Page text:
Chesterton Tribune


More than just cookies and sashes: Historical Society hears 100 years of Girl Scouts

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It had started as an idea 100 years ago and since then it has been a starting point for millions of young leaders across the world.

The first American woman in space Sally Ride was one, U.S. Secretary of State Hillary Clinton was one. So was comedienne Lucille Ball, country singer Taylor Swift, child star Dakota Fanning, former Supreme Court justice Sandra Day O’Connor, former First Lady Laura Bush, TV homemaker Martha Stewart, tennis champ Venus Williams and 21 other NASA astronauts.

They all at one time donned sashes and held up their three middle fingers while promising to serve God and country, to help people at all times, and to live by a specific law. But you might know them best for selling you cookies.

Ladies young and old around the world are celebrating the 100th anniversary of Girl Scouting this year and the Duneland Historical Society celebrated in its own style Thursday evening at the Westchester Twp. Library Service Center.

Director of Volunteer Services for Girl Scouts of Greater Chicago and Northwest Indiana Cindy Stath and Membership Specialist Sheree Barnett entertained the group with fun facts, anecdotes and regaled the crowd with stories of how the Girl Scouts organization grew from humble beginnings to become a worldwide culture.

“Every girl who has been a Girl Scout knows how it has affected their everyday life,” Stath said.

Those in the audience were also treated to the first promotional film for the Girl Scouts made in 1918 entitled “The Golden Eaglet: The Story of a Girl Scout.” The 20-minute silent film, which Stath said can also be seen on, featured Girls Scouts founder Juliette “Daisy” Gordon Lowe.

Lowe founded the first Girl Scout troop on March 12, 1912 in Savannah, Ga. after having met Robert Baden-Powell, the founder of the Boy Scout movement. Stath said Lowe, who did not have any children of her own, believed girls should have the chance to develop physically, mentally and spiritually while being “obedient and respectful.” Lowe would lead the girls on hiking trips and taught them, among other things, to play basketball.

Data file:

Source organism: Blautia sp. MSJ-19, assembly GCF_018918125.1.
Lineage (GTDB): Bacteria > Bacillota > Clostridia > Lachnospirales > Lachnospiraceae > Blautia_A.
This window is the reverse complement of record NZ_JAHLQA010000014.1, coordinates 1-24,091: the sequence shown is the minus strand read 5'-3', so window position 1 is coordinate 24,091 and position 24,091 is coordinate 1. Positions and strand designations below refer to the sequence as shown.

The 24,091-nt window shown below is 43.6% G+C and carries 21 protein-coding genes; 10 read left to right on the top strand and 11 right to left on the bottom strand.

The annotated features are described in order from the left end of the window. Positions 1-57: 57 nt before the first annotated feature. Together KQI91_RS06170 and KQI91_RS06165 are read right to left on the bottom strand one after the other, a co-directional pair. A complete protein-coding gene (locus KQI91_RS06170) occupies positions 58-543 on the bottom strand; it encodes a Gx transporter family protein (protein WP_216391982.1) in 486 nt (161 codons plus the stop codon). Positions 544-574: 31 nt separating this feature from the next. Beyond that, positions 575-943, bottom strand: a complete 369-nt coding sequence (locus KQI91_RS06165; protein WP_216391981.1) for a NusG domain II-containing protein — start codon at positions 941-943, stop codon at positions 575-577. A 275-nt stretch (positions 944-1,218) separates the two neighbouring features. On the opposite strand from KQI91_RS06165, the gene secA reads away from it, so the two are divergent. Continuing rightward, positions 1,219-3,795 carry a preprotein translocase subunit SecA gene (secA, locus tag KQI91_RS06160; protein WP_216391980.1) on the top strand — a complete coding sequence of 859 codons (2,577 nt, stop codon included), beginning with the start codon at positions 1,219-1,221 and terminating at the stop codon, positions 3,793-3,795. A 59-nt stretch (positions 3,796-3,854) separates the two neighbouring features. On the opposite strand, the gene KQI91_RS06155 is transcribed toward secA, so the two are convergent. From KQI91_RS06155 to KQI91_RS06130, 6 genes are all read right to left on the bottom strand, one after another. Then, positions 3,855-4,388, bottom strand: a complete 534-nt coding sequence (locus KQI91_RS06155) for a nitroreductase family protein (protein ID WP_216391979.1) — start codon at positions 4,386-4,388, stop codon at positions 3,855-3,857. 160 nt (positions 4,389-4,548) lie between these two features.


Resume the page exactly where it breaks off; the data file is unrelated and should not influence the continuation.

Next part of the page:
The latter caused quite a stir among stuffy neighbors who objected to the girls shooting hoops while wearing bloomers. Lowe had a fence put up.

The first Girl Scout cookies were sold for just 25 cents a box, Stath said. Today they go for $4 per box, a fact which drew some surprised remarks from the audience. The most popular cookie is the Thin Mints, which ranks as the third most bought cookie on the planet.

Scouting begins in kindergarten with the Daisy program and runs through the high school years with Senior Girl Scout programs, but Scouting can continue into adulthood.

The highest honor for Senior scouts is to achieve the Gold Award.

Hall of Fame member

About a dozen Girl Scout alumni were in attendance. One was a notable Duneland scout leader Louise “Sue” Crumpacker who was better known to Scouts by her nickname “Mother Nature.” She acquired the moniker from taking many troops on hikes at the Dunes for many years, accruing a wealth of knowledge.

As part of the Girl Scouts Centennial Celebration, the organization started its own Hall of Fame and Stath announced that Crumpacker was one of the three honorees from the Chicago and Northwest Indiana area.

Crumpacker, who resides in Jackson Twp., told the Tribune she has been involved with scouting for 75 years as a Girl Scout, adult volunteer and a lifelong learner. She spends time each year in Ft. Meyers, Fla. as a volunteer naturalist.

“I think what I enjoyed most was seeing the girls develop and become something,” said Crumpacker.

The number of former Girl Scouts Thursday was about double the number of Boy Scouts present. Two Eagle Scouts were in attendance – Jim Jeselnick of Chesterton and Chesterton Tribune publisher Warren Canright.

Chesterton Girl Scout origins

Historical Society member and Westchester Twp. History Museum volunteer Nancy Hokanson said Girls Scouts began in Duneland about 1923. The museum is featuring an exhibit on the Girl Scout Centennial, which runs through the rest of September.

Museum curator Serena Sutliff on Friday said the Girl Scouts group that was meeting in 1923 was “technically unofficial” since they were not registered with the national organization. The first official group formed in 1936 when they met regularly at St. Patrick’s.

Although not as many as there used to be, a few Girl Scout camps still exist in Northwest Indiana. The largest in Porter County is the 304-acre Camp Butternut Springs, located at 650 N. CR 175 W, in Liberty Twp.

After the talk, audience members were welcome to view assorted memorabilia from an array of eras. On display were pins and badges, a canteen and a sash that belonged to Hokanson.

Rock and Roll

next month

For its second meeting of the fall season, the Historical Society will meet on Thursday, Oct. 18 when Indiana University Northwest Professor James B. Lane will give a presentation on Vivian Carter and Veejay Records, which started in Gary in the 1950’s. The label included some of the biggest names in Rock and Roll at that time.

On Nov. 15, the group will celebrate the 60th anniversary of the Save the Dunes Council.



Posted 9/24/2012